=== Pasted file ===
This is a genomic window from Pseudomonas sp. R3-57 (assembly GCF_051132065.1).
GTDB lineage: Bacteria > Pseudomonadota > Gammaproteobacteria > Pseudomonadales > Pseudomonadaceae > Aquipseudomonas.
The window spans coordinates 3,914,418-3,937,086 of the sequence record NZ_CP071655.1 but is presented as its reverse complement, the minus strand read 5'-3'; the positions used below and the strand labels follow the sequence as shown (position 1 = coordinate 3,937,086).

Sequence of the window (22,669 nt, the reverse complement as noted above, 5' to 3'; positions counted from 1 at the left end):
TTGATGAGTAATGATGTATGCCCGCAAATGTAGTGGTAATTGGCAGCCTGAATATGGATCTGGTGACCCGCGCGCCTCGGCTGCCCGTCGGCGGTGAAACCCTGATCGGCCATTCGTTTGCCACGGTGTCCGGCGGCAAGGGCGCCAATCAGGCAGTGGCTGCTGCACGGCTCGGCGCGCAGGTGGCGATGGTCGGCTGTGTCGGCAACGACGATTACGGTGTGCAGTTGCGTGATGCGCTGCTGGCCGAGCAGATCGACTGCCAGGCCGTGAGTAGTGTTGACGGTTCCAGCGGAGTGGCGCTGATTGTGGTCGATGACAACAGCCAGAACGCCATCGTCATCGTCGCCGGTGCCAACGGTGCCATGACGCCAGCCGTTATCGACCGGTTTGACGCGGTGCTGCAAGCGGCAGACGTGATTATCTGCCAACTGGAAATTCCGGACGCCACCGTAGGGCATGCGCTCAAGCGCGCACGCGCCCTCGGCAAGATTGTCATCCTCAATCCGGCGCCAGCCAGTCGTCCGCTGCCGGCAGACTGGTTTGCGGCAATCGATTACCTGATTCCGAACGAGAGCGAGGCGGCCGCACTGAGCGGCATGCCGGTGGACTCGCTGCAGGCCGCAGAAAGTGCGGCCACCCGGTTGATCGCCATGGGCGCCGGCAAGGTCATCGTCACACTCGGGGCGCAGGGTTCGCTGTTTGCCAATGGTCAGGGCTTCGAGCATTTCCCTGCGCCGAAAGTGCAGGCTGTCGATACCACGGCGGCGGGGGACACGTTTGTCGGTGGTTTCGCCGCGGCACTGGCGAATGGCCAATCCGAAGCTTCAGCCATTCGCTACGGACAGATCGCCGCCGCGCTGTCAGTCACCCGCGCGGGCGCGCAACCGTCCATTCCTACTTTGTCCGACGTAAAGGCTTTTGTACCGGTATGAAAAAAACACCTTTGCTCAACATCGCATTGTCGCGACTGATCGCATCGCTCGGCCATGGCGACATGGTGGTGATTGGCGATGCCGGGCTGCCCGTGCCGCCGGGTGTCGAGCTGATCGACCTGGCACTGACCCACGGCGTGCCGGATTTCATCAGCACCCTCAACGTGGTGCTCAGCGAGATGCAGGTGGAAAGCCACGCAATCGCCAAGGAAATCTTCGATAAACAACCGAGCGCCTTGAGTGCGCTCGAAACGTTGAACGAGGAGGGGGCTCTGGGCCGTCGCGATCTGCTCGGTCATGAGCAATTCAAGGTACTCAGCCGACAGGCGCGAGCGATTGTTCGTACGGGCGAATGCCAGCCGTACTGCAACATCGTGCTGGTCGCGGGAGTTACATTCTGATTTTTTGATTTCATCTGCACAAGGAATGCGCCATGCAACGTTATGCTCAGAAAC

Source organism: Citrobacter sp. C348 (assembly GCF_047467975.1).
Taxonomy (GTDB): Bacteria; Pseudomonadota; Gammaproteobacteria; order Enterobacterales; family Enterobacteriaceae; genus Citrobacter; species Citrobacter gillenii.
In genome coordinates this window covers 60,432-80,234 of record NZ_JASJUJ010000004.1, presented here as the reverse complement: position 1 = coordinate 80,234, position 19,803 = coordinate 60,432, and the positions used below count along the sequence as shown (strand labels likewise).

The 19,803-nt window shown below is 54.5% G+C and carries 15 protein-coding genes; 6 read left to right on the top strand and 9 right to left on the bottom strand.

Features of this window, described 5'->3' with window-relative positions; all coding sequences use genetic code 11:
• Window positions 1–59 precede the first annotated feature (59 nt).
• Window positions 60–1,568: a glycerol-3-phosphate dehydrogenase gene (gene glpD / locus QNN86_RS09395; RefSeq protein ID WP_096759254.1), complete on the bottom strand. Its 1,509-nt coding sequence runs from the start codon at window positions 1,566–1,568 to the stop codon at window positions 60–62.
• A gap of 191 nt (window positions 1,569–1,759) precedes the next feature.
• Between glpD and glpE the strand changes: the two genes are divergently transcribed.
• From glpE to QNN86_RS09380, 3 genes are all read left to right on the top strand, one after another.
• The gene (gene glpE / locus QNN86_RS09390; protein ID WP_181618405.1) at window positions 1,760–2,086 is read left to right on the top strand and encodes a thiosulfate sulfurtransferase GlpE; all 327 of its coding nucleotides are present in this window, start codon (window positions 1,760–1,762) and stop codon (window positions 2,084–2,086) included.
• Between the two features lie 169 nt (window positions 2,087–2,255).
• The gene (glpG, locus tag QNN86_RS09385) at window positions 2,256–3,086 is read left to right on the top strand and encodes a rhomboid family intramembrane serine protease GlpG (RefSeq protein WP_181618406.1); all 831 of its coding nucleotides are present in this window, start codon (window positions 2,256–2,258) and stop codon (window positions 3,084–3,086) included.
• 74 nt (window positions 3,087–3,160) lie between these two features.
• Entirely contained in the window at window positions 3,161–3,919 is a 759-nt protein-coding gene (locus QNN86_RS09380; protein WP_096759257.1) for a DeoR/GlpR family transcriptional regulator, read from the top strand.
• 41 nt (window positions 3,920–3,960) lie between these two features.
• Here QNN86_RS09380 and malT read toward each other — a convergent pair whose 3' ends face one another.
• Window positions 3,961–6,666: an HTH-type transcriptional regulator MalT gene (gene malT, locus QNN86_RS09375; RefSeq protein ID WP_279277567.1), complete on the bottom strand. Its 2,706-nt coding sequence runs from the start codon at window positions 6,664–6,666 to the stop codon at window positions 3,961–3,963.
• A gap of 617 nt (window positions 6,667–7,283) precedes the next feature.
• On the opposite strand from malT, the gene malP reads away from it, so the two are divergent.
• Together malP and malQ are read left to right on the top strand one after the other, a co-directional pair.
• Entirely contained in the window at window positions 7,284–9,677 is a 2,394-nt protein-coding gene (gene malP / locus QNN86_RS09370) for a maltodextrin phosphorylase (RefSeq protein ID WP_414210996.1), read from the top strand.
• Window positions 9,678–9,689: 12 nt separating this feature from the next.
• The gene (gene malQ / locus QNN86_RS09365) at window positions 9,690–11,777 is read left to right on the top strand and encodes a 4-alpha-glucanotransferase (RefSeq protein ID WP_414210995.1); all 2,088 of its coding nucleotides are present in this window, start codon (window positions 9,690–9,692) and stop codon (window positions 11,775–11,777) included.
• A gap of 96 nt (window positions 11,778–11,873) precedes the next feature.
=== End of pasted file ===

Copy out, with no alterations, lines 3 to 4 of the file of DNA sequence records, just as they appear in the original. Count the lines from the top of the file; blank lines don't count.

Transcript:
The window spans coordinates 3,914,418-3,937,086 of the sequence record NZ_CP071655.1 but is presented as its reverse complement, the minus strand read 5'-3'; the positions used below and the strand labels follow the sequence as shown (position 1 = coordinate 3,937,086).

Sequence of the window (22,669 nt, the reverse complement as noted above, 5' to 3'; positions counted from 1 at the left end):